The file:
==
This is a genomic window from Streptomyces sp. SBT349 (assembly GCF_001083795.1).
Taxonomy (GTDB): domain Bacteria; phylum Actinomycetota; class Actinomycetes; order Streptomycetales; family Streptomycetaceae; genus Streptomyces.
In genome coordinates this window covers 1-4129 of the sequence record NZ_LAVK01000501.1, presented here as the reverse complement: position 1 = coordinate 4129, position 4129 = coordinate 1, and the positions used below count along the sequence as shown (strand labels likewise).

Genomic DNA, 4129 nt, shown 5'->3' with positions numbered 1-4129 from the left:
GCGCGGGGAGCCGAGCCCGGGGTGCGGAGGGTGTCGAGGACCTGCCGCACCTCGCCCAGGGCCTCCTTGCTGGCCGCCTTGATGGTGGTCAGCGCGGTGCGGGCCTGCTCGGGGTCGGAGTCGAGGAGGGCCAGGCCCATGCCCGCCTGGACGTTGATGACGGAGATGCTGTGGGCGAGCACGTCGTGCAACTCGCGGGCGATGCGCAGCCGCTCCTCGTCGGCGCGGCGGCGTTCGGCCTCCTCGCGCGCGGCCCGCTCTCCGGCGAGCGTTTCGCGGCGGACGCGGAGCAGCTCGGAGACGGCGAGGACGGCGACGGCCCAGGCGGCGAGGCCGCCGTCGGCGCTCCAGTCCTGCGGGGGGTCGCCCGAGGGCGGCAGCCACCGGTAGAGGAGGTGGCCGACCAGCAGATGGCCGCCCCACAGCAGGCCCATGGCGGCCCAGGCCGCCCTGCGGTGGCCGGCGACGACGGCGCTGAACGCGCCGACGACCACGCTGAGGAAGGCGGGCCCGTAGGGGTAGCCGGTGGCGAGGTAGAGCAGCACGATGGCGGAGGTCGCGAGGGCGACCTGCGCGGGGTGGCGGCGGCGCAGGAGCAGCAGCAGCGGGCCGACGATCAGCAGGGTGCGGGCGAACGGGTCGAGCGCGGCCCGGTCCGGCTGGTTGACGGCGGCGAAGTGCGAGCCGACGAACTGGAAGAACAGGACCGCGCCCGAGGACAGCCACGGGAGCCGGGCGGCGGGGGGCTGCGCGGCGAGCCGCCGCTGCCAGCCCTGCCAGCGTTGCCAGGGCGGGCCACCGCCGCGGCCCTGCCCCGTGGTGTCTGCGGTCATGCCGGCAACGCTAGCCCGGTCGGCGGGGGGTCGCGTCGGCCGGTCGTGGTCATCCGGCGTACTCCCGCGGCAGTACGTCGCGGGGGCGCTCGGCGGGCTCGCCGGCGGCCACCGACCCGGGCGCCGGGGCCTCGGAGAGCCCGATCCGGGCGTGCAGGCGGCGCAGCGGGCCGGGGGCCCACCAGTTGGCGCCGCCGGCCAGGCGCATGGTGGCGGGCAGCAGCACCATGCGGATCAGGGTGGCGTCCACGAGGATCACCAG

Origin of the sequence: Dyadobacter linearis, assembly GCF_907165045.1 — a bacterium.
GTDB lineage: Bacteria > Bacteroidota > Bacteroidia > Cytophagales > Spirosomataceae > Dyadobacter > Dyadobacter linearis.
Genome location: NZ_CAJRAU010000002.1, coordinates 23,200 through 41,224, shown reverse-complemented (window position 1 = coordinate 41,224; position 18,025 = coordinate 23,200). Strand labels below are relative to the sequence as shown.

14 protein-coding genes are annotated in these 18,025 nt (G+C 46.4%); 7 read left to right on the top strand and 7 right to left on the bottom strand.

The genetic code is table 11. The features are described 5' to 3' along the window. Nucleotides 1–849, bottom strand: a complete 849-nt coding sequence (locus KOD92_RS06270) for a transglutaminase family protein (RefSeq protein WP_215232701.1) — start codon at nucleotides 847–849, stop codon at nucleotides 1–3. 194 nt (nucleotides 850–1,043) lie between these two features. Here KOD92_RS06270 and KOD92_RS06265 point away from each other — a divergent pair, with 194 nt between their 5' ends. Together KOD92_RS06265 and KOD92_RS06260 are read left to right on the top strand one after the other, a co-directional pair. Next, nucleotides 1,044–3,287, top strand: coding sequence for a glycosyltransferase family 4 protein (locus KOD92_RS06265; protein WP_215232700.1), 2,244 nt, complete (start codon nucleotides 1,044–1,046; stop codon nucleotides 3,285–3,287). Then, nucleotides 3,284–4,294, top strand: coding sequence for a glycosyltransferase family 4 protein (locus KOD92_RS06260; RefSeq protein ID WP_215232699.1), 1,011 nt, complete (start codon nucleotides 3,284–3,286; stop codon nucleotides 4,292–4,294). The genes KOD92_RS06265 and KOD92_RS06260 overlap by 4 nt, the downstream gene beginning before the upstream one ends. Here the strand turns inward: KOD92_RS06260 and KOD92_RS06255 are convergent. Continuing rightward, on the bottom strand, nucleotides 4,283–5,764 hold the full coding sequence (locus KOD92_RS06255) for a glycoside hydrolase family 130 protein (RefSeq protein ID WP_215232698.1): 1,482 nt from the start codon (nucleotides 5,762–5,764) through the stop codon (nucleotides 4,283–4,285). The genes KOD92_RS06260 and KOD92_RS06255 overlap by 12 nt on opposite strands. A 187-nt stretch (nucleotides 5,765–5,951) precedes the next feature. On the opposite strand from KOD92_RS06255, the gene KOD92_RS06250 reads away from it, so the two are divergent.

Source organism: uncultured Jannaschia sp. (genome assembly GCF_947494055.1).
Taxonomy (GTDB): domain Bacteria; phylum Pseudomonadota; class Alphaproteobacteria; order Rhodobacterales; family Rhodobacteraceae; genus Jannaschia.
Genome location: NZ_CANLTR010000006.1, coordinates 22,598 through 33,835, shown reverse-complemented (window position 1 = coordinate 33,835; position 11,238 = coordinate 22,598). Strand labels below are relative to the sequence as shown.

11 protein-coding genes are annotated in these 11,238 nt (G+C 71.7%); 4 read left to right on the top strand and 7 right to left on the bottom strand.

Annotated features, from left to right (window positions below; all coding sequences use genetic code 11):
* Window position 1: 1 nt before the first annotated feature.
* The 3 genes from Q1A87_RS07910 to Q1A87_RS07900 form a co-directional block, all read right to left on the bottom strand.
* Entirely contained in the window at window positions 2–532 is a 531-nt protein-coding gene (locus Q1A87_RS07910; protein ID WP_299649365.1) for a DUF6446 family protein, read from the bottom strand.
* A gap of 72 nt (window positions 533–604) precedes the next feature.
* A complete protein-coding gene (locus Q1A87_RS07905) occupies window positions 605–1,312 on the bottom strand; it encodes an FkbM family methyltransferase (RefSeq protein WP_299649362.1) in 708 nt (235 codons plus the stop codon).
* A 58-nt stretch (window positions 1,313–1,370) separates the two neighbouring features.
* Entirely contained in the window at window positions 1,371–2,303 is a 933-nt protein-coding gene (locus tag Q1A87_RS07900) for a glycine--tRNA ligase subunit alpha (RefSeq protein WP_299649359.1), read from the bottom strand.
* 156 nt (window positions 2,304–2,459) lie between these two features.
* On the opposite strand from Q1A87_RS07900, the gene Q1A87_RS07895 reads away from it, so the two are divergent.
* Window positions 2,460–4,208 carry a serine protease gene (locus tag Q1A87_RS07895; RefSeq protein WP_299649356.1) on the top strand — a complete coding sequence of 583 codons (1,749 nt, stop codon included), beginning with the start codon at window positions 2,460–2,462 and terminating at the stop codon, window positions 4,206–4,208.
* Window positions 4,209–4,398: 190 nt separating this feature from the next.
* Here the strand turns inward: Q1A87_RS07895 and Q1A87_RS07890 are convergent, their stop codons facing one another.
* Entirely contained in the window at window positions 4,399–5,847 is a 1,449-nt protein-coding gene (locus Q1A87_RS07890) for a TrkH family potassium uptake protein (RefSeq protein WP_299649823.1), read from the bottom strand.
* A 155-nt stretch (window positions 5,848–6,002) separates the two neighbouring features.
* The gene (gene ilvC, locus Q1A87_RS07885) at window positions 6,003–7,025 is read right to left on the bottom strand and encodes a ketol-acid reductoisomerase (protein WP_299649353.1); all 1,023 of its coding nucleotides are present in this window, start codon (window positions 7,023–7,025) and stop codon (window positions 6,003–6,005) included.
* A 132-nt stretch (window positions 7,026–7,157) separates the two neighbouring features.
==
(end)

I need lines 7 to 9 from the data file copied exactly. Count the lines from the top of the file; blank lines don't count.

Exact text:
GTDB lineage: Bacteria > Bacteroidota > Bacteroidia > Cytophagales > Spirosomataceae > Dyadobacter > Dyadobacter linearis.
Genome location: NZ_CAJRAU010000002.1, coordinates 23,200 through 41,224, shown reverse-complemented (window position 1 = coordinate 41,224; position 18,025 = coordinate 23,200). Strand labels below are relative to the sequence as shown.

14 protein-coding genes are annotated in these 18,025 nt (G+C 46.4%); 7 read left to right on the top strand and 7 right to left on the bottom strand.